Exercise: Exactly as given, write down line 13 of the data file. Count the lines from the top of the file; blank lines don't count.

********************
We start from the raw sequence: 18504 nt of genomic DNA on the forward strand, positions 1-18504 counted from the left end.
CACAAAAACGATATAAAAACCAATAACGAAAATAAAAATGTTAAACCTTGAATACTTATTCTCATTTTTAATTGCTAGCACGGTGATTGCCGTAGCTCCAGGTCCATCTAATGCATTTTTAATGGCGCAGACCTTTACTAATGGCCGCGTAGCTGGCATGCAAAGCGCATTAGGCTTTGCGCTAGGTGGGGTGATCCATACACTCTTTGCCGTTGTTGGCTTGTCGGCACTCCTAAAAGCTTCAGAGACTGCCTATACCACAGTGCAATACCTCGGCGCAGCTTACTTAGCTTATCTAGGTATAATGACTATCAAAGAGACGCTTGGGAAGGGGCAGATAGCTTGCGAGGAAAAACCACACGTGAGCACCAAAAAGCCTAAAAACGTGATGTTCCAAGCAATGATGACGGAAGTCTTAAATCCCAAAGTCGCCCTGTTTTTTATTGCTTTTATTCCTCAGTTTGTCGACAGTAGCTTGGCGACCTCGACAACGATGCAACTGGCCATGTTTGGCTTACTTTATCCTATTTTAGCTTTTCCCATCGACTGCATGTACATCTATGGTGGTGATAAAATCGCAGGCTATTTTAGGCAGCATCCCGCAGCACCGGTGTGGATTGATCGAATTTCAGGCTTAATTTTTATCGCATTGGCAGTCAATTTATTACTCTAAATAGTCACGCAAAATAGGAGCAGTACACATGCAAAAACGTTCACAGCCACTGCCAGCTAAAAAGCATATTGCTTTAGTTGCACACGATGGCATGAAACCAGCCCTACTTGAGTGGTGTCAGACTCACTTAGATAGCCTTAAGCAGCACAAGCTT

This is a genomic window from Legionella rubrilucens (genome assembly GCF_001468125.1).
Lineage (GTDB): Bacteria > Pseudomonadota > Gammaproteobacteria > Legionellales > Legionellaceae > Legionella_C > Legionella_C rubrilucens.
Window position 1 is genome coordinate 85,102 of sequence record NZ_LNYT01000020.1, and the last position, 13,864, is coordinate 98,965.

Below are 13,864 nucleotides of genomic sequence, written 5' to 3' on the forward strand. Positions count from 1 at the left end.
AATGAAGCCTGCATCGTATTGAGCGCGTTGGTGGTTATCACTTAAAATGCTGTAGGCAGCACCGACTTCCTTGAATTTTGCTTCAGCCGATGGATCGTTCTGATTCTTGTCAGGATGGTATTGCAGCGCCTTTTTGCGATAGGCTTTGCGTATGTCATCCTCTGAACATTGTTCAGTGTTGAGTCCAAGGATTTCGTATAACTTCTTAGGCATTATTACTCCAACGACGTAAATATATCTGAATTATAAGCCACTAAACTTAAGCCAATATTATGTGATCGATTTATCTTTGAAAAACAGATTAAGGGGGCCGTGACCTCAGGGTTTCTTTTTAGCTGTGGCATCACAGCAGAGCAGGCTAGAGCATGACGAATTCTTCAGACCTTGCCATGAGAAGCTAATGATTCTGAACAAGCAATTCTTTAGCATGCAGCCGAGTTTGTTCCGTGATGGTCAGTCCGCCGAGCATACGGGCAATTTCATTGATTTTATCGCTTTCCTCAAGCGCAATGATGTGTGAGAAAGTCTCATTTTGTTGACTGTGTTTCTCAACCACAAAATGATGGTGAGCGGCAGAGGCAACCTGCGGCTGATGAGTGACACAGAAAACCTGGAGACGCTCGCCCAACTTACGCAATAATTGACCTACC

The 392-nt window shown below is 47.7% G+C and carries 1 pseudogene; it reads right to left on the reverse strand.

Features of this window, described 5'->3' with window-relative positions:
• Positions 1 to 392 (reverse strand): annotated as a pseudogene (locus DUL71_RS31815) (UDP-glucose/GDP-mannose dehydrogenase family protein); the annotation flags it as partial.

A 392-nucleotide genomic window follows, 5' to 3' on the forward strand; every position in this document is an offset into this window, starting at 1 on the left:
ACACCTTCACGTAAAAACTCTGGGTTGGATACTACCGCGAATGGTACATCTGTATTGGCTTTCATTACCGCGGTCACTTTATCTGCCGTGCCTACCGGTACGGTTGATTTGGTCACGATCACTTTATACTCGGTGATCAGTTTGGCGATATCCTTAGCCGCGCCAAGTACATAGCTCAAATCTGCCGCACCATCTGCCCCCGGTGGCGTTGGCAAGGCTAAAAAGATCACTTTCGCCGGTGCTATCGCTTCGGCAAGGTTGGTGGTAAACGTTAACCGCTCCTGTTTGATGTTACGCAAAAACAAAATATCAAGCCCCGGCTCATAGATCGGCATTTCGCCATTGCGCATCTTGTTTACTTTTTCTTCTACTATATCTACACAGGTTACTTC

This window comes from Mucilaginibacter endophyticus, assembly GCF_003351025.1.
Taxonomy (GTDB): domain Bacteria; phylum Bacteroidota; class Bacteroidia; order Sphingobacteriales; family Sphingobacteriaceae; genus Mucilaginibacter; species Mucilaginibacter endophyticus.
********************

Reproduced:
This window comes from Mucilaginibacter endophyticus, assembly GCF_003351025.1.